By MARK PENN
Published June 27, 2012
A new poll on values shows that there’s less faith in Washington, Wall Street, and even God. But Americans still think they can get anything they want through sheer hard work.
America’s values are in upheaval, triggered by the advance of technology, prolonged pessimism, and a loss of confidence in major social, political, economic, and religious institutions, according to a poll of more than 2,000 Americans commissioned by The Atlantic and The Aspen Institute for the Aspen Ideas Festival. The poll was conducted by Penn Schoen Berland between May 25 and June 6, 2012.
While Americans have become far more socially tolerant of different lifestyles, they have become far more cynical about Wall Street, the ability to succeed on one’s own merits, the future of their children, and even the existence of God, according to the poll.
America is in many ways unhappy with itself and the pop-culture it has become.
More than two thirds (69 percent) believe that American values have declined, and they point to political corruption, increased materialism, declining family values, and a celebrity-obsessed culture as the culprits.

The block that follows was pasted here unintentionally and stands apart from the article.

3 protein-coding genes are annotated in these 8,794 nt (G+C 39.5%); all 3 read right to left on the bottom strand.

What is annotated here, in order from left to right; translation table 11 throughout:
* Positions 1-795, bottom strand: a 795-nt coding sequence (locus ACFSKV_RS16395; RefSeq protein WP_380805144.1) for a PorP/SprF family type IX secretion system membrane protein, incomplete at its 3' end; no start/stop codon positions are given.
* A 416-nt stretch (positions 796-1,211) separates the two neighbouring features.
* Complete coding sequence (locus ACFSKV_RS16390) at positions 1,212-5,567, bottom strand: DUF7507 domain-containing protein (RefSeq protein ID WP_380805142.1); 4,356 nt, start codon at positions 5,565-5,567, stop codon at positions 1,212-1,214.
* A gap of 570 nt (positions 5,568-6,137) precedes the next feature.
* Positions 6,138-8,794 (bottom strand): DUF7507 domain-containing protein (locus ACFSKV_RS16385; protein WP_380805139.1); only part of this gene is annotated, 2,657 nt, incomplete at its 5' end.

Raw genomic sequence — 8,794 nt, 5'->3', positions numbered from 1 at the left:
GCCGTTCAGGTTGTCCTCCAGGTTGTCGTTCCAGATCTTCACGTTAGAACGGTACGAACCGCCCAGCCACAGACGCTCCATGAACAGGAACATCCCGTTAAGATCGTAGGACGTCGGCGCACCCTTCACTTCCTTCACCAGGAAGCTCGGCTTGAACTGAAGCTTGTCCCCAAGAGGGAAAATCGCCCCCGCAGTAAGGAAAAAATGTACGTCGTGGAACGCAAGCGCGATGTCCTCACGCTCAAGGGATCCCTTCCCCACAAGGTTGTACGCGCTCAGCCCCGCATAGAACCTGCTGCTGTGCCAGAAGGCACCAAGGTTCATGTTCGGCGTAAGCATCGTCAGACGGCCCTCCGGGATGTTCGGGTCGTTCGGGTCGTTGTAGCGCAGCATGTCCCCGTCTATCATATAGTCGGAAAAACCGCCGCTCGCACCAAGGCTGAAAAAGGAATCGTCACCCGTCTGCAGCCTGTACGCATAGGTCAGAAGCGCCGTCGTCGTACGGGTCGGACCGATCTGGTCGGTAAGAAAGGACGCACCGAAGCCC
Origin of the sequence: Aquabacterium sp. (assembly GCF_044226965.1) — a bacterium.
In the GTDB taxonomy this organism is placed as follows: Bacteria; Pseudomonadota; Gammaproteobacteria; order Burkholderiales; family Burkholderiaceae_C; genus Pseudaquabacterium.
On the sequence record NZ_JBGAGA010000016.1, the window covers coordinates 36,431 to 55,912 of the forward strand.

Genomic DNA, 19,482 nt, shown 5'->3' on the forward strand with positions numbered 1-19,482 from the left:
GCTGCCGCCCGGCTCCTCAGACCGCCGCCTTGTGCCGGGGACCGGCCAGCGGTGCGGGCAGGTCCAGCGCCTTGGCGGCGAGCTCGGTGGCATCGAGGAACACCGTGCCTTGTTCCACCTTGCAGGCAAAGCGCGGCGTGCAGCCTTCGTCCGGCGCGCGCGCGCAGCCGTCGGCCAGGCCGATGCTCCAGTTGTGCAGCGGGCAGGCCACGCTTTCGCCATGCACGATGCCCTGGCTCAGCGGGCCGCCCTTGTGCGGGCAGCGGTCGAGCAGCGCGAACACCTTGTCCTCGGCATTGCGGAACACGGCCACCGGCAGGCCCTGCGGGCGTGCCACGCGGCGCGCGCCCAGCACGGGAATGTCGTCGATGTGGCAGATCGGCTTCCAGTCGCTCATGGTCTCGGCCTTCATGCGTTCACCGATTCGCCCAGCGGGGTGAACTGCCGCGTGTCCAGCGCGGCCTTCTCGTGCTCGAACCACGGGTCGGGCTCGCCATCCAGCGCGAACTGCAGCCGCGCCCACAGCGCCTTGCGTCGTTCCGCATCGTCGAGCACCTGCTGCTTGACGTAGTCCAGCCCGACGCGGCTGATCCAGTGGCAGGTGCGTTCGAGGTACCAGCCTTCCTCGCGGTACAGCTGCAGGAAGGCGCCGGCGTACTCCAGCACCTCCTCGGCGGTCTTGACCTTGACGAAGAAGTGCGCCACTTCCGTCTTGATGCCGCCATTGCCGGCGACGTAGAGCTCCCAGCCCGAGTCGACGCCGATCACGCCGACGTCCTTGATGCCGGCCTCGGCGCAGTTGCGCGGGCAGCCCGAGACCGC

Religious freedom is named as a core value, and yet fewer Americans are embracing any religion. Overall, 89 percent of Americans now say that they believe in God, down from 98 percent in a 1967 Gallup poll. The youngest generation shows an even sharper decline to 81 percent, though people often become more religious after they have children or start a family. By all measures - from basic belief to weekly attendance – religion and religious life are trending down in importance in American life.